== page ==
The Gloria Harper Dickinson lecture was established in 2009 to honor the scholarly legacy of a founding member and past chair of TCNJ’s African American Studies Department. In addition to her contributions to TCNJ, where she worked for more than 30 years, Dr. Dickinson was president of the Association for the Study of African American Life and History from 2001-3, as well as the former secretary and international director of the Alpha Kappa Alpha Sorority.
The lecture series draws attention to scholarly work and intellectual activity consistent with Dr. Dickinson’s interest in Africana women, African diaspora cultures, new media pedagogies, and in strengthening and modernizing African American civil society.
Past Gloria Harper Dickinson lecturers have included:
- 2017 Dr. Amalia Dache-Gerbino, Assistant Professor in the Department of Educational Leadership and Policy Analysis at the University of Missouri, “Localizing the Struggle: Postcolonial Geographies of Black Resistance from Ferguson to Mizzou”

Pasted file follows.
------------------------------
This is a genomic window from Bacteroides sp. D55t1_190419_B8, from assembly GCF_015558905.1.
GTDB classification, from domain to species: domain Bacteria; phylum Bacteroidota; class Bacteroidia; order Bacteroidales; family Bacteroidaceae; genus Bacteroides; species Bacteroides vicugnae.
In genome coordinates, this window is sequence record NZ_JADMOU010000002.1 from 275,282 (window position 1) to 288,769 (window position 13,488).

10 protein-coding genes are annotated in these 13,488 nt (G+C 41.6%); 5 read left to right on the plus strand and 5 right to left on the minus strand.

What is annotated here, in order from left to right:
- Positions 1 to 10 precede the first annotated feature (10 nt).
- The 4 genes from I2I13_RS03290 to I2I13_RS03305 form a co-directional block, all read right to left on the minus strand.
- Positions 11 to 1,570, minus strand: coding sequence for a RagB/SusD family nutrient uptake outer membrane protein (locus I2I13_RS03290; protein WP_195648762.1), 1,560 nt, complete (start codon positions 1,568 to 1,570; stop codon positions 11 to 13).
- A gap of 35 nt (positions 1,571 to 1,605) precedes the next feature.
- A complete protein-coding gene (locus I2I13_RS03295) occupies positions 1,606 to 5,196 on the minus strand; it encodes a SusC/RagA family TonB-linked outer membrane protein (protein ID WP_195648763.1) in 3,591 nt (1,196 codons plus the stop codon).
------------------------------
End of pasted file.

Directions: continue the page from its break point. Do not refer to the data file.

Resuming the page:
- 2016 Betty Wambui, Assistant Professor of Africana and Latino Studies, SUNY College at Oneota, “Queering Africa(s), Querying Narratives”
- 2015 Ruha Benjamin, Assistant Professor of African American Studies, Princeton University, “‘Discriminatory Design’: From Park Bench To Lab Bench, Who’s Designing Our Future?”
- 2014 Natalie Byfield, Associate Professor of Sociology, St. Johns University, “Savage Portrayals: Race, Media and the Central Park Jogger Story”
- 2013 Cassandra Jackson, Professor of English, TCNJ, “The Death of Black Boyhood”
- 2011 Deborah Gray White, Professor of History, Rutgers “The Help;”
- 2010 Karen Jackson Weaver, Associate Dean of Graduate Studies, Princeton University. “Race, Gender and Class in African American Religious History,”
- 2009 “Exploring Herstory: The Scholarly Legacy of Dr. Gloria Harper Dickinson,” That panel included two of Dr. Dickinson’s former students: Ann Marie Nicolosi, chair of TCNJ’s Department of Women’s and Gender Studies, and political scientist Angelique Douyon-Jessup. It also included historian William Jelani Cobb, whose remarks on Dr. Dickinson as a “race woman” and institution builder provide a comprehensive lens through which to understand her life and work. Those remarks are reproduced here, with the permission of the author.